The Obama administration "new policy" of unilateral concessions which began in 2009 has produced a bitter harvest and the December 17, 2014 announcement was a doubling down on this failed policy that has a high profile body count.

Cuba has seen rising levels of violence against nonviolent activists and the suspicious deaths of human rights defenders during the Obama presidency: Orlando Zapata Tamayo (February 23, 2010), Daisy Talavera de las Mercedes Lopez (January 31, 2011) , Juan Wilfredo Soto Garcia (May 8, 2011), Laura Inés Pollán Toledo (October 14, 2011), Wilman Villar Mendoza (January 19, 2012), Sergio Diaz Larrastegui (April 19, 2012), Oswaldo Payá Sardiñas (July 22, 2012) and Harold Cepero Escalante (July 22, 2012).

Both Laura Pollán and Oswaldo Payá each had the international recognition and ability to head an authentic democratic transition in Cuba. Oswaldo Payá had forced the dictatorship to change the constitution in 2002 because of Project Varela, a citizen initiative demanding legal reforms within the existing system, and Laura Pollán through constant street demonstrations achieved the freedom of scores of Cuban prisoners of conscience. It is important to remember that the deaths of these high profile human rights defenders all happened on President Obama's watch.

Unfortunately, following this new relationship between the United States and Cuba the pattern of violence against activists was escalated by the Castro regime. Cuban human rights defender, Sirley Ávila León, a 56 year old mother of two and a one-time delegate of the People’s Assembly of Majibacoa worked through official channels to represent her community but when they ignored her requests to keep a school open she went to the international media and was later removed from office. She then joined the democratic opposition which led to escalating acts of repression by state security against her culminating in a machete attack in Cuba on May 24, 2015 by Osmany Carrión who had been sent by state security agents. While raising her hand to block a machete blow to the head, she suffered deep cuts to her neck and knees, lost her left hand and the machete cut through the bone of her right humerus leaving her arm dangling. She is still in danger while her assailant is free to walk the streets of Cuba.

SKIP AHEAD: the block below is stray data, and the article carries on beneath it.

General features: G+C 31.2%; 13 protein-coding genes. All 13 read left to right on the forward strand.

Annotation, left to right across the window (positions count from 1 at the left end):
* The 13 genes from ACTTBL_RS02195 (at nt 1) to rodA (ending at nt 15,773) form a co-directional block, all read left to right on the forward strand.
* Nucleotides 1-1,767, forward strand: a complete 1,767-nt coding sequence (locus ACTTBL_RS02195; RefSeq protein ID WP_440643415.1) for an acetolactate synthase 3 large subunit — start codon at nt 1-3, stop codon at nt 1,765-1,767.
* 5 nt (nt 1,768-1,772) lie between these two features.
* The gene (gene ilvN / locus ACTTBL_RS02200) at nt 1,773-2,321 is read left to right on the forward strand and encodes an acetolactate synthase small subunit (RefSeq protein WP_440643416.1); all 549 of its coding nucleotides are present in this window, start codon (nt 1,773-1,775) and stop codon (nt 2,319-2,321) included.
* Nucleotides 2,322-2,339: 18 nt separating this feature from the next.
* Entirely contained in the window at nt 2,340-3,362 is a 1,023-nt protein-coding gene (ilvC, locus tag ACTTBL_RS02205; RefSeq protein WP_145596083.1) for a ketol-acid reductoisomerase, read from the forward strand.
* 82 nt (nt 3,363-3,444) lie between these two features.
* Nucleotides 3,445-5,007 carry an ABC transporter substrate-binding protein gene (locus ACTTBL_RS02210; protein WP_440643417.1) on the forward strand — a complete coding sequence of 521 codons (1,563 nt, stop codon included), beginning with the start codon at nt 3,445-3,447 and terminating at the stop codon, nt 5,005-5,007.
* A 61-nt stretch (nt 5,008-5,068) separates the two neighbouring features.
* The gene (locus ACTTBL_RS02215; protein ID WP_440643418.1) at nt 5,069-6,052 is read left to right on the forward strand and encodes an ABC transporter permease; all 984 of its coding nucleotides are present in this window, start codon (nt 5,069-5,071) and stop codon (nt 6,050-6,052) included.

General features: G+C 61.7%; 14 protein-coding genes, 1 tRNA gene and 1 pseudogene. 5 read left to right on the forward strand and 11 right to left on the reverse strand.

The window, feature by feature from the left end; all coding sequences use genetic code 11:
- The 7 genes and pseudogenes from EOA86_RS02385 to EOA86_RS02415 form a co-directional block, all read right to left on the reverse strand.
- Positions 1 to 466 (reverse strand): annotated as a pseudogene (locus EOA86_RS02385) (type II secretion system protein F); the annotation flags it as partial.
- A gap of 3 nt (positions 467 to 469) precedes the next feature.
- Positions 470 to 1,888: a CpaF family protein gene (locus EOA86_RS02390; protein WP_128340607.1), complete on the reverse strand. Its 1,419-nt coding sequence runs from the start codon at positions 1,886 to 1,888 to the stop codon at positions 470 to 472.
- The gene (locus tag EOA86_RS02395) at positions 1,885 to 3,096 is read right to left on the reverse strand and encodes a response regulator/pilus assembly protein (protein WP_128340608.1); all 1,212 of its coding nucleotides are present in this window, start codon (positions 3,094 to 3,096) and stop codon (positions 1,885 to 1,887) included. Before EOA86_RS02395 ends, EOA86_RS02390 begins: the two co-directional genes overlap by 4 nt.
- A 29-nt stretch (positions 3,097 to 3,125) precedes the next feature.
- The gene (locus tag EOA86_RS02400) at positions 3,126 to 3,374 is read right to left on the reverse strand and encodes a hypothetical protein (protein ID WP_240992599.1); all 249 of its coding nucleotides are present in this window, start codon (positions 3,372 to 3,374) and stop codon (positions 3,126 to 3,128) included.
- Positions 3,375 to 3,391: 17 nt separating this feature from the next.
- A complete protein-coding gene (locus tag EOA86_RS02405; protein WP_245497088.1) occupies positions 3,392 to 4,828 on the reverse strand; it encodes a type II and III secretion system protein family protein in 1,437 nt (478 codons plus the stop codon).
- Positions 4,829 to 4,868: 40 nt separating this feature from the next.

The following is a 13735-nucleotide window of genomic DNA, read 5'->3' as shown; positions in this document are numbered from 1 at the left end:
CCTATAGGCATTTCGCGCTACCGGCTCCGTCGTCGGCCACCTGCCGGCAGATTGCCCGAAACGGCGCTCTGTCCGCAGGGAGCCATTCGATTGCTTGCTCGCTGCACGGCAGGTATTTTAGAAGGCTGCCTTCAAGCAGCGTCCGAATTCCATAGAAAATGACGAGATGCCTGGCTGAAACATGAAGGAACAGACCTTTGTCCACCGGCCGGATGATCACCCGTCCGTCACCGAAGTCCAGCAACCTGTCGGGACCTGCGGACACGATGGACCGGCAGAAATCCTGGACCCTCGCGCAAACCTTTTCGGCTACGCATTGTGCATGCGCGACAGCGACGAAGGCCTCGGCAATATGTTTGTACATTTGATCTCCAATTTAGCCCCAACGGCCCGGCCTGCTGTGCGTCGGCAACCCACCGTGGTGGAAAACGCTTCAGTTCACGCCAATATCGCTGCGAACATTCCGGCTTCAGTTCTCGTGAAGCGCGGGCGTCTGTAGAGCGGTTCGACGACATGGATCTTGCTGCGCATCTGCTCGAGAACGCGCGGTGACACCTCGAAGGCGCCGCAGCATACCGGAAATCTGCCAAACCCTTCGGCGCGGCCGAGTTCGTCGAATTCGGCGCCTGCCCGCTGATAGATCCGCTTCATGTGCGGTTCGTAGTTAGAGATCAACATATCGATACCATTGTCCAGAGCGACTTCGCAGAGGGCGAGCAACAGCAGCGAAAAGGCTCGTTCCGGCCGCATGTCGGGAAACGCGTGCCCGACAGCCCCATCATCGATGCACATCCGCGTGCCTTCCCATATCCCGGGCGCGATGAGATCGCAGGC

These realities demonstrate that courage demands that we maintain both our dignity and an open mind in resisting and rejecting this approach which twice before (in 1977-1980 and 1993-2000) has proved disastrous to both Cubans and Americans. We cannot ignore that Cubans on the island recognize that this policy will prolong the life of the dictatorship and more than 70,000 have fled to freedom and many more would like to leave because they do not have confidence in the Castro regime and the claims that progress has been made. Their daily reality in Cuba says otherwise and no amount of propaganda and manipulation is going to change that. We need to face this hard future with courage and dignity prioritizing the person over ideologies and remembering the words of Oswaldo Payá Sardiñas four months prior to his untimely death:
"Our Movement denounces the regime's attempt to impose a fraudulent change, i.e. change without rights and the inclusion of many interests in this change that sidesteps democracy and the sovereignty of the people of Cuba. The attempt to link the Diaspora in this fraudulent change is to make victims participate in their own oppression. The Diaspora does not have to 'assume attitudes and policies in entering the social activity of the island.' The Diaspora is a Diaspora because they are Cuban exiles to which the regime denied rights as it denies them to all Cubans. It is not in that part of oppression, without rights, and transparency that the Diaspora has to be inserted, that would be part of a fraudulent change. [...] The gradual approach only makes sense if there are transparent prospects of freedom and rights. We Cubans have a right to our rights. Why not rights? It is time. That is the peaceful change that we promote and claim: Changes that signify freedom, reconciliation, political pluralism and free elections. Then the Diaspora will cease being a Diaspora, because all Cubans will have rights in their own free and sovereign country. That is why we fight."
Vigil on February 24, 2015 demanding justice for four Brothers to the Rescue members killed in 1996

Signed by,

Juan Carlos Sanchez
Cesar Vasquez
Harold Silva
John Suarez
Augusto Monge
Yosvani Oliva
Pedro Ross
Stephanie Rudat
Colena Corley
Pamela Adan
Lourdes Palomo  

(E-mail if you are a student or University alumnus and would like to have your name added)